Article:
Drone camera pictures show ‘no need for car park on Northampton battlefield land’, claims councillor

Photo, taken via a drone-cam, shows Delapre Golf Centre at 9am on Monday, August 17. The golf course is empty, but the car park is two thirds full.
Photo, taken via a drone-cam, shows Delapre Golf Centre at 9am on Monday, August 17. The golf course is empty, but the car park is two thirds full.
  • Delapre Golf Centre wants to extend car park by 32 spaces but objectors say it goes on land linked to Battle of Northampton in 1460
  • Campaigners release aerial pictures taken by a drone disputing claims golf club car parks are full
  • Golf club states ‘no significant archaeological finds’ had been made at the site

A series of aerial pictures show there is “no justification” for a Northampton golf club to expand its car park on suspected battlefield land, a councillor for the area says.

More than 100 letters of objection have been received over plans by Delapre Golf Centre to extend its car park by 32 spaces, after it emerged the land it wants to build on would have likely played host to the Battle of Northampton, 1460.

Photo shows a picture of the Delapre Golf Centre car park at 8am on August 17.

Photo shows a picture of the Delapre Golf Centre car park at 8am on August 17.

The club came under fire for starting to remove a layer of top soil for the car park in January, despite not yet having planning permission to do so.

Delapre Golf Centre says the extra car parking spaces is needed to provide “extra capacity to staff and visitors to the golf course at peak times”.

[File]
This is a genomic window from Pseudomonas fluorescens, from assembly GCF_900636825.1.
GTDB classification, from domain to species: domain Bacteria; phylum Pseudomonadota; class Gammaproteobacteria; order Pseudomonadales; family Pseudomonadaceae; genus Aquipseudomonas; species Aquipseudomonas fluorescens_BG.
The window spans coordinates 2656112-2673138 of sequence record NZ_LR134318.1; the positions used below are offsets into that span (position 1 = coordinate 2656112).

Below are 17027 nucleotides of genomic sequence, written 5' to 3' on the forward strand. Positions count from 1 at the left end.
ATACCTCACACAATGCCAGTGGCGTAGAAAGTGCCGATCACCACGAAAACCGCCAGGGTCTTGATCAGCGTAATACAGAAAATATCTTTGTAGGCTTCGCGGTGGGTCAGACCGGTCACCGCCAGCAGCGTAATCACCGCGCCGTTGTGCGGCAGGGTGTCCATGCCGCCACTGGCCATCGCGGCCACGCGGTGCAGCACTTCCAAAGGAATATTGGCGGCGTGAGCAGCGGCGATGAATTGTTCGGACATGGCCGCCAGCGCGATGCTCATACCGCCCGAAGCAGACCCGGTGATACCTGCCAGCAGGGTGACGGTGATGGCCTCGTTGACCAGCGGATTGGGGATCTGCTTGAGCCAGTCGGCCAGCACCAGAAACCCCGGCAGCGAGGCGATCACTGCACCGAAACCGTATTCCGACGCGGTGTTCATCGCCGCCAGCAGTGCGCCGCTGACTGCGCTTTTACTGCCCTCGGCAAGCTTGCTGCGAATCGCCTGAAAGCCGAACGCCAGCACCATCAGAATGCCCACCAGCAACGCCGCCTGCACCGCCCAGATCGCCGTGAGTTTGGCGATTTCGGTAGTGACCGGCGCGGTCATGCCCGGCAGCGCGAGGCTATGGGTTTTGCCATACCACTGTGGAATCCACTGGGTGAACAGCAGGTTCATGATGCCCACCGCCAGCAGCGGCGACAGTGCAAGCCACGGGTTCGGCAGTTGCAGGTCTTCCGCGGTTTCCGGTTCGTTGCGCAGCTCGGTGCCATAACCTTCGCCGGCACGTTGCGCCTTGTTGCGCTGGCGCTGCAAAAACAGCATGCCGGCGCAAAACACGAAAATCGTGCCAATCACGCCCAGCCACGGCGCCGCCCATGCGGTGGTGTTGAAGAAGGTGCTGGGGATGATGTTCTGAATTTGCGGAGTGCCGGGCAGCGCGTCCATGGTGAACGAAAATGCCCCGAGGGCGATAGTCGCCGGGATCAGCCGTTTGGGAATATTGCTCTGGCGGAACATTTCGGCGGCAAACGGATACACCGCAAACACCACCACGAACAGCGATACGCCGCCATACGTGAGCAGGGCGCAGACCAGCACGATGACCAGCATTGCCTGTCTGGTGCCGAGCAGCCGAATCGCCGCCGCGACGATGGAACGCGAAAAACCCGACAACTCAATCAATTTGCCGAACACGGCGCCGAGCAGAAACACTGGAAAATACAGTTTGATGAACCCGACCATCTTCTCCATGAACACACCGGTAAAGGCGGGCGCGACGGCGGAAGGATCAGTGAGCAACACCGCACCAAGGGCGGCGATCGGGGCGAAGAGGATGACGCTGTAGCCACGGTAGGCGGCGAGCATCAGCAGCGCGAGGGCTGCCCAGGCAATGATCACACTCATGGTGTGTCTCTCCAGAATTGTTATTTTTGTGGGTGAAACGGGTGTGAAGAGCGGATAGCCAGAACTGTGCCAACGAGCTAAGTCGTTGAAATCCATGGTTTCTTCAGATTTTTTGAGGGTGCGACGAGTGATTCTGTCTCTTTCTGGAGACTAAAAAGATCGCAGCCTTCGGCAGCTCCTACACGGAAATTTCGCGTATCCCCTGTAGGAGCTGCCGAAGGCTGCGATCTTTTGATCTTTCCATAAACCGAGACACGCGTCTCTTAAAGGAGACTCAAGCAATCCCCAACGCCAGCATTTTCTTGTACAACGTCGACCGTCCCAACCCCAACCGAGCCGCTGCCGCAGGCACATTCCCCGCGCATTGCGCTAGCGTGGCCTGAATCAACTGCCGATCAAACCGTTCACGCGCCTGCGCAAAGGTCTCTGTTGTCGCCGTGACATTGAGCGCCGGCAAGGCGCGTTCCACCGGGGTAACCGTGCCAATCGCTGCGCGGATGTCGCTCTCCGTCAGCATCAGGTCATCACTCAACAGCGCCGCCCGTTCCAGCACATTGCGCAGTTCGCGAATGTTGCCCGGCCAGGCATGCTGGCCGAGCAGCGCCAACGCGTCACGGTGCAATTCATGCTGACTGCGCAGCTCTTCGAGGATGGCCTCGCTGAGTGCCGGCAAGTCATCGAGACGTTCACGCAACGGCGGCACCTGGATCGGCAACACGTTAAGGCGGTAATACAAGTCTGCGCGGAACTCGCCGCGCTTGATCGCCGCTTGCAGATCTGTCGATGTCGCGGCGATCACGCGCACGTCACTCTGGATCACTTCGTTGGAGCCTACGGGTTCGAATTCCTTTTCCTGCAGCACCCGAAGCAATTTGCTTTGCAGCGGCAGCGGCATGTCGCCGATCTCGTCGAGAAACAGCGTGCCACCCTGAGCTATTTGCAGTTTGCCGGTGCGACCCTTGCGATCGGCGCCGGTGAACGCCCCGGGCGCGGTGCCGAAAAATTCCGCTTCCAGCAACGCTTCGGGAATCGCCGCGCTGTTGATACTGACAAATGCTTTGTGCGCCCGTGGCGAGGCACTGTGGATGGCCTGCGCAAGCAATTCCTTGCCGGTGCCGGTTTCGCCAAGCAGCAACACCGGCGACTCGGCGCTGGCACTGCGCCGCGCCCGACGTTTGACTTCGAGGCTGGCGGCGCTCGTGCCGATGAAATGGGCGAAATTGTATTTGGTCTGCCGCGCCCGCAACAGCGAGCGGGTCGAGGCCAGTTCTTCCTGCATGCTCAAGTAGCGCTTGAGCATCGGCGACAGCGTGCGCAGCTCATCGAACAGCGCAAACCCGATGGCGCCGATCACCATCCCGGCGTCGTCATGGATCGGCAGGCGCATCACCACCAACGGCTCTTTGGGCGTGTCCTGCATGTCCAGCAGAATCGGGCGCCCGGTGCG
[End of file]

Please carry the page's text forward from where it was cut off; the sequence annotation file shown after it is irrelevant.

But photographs taken via a camera-mounted drone on Monday, August 17, show the car park of Delapre Golf Club two thirds full at 9am - though the photos show there are no golfers on course at that time.

Councillor Brendan Glynane (Lib Dem, Delapre and Rushmere) says the pictures show a large number of people using the car park on Eagle Drive are from surrounding businesses, which he adds, cannot support the golf club’s claim the expansion is needed for guests and staff only.

Those people parking there all day are not all playing golf, surely?

Councillor Brendan Glynane

He said: “They say at peak times it is full, but it is quite clearly not true.

“Those people parking there all day are not all playing golf surely.

“The car park was designed to cope with the capacity of the golf course.

“As far as I’m concerned there is no justification for the extension to its car park whatsoever.”

Delapre Golf Centre car park at 7am on Monday, August 17, shows the site almost empty.

Delapre Golf Centre car park at 7am on Monday, August 17, shows the site almost empty.

A number of businesses in the surrounding area pay a fee to use the Delapre Golf Centre car park, including staff at nearby Ricoh Limited.

Managers of the golf facility have been contacted for comment, but so far no response has been received.

A statement supporting the car park extension, submitted as part of the planning application, states: “The location of the proposed car park on a registered battlefield has been considered and it has been concluded there is no reason why planning permission cannot be granted for the development.

“In conclusion it is considered that the positive attributes associated with this proposed development clearly outweigh any potential negative impacts.”

Last week the golf club came under fire for stating in the planning document that “no significant archaeological finds” had been made on the proposed development land, though a medieval brooch and lead shot were discovered there using a metal detector during a survey carried out after the car park had been dug out.

Mike Ingram, chairman of the Northampton Battlefield Society, said the finds could well be significant.

He said: “We have lead shot in the middle of a battlefield site. It’s more than likely that it came form the Battle of Northampton.

“Added to that is the fact the brooch could well have been dropped during the battle as well.

“The whole battlefield at Delapre could be full of this shot.

“The land needs to be protected.”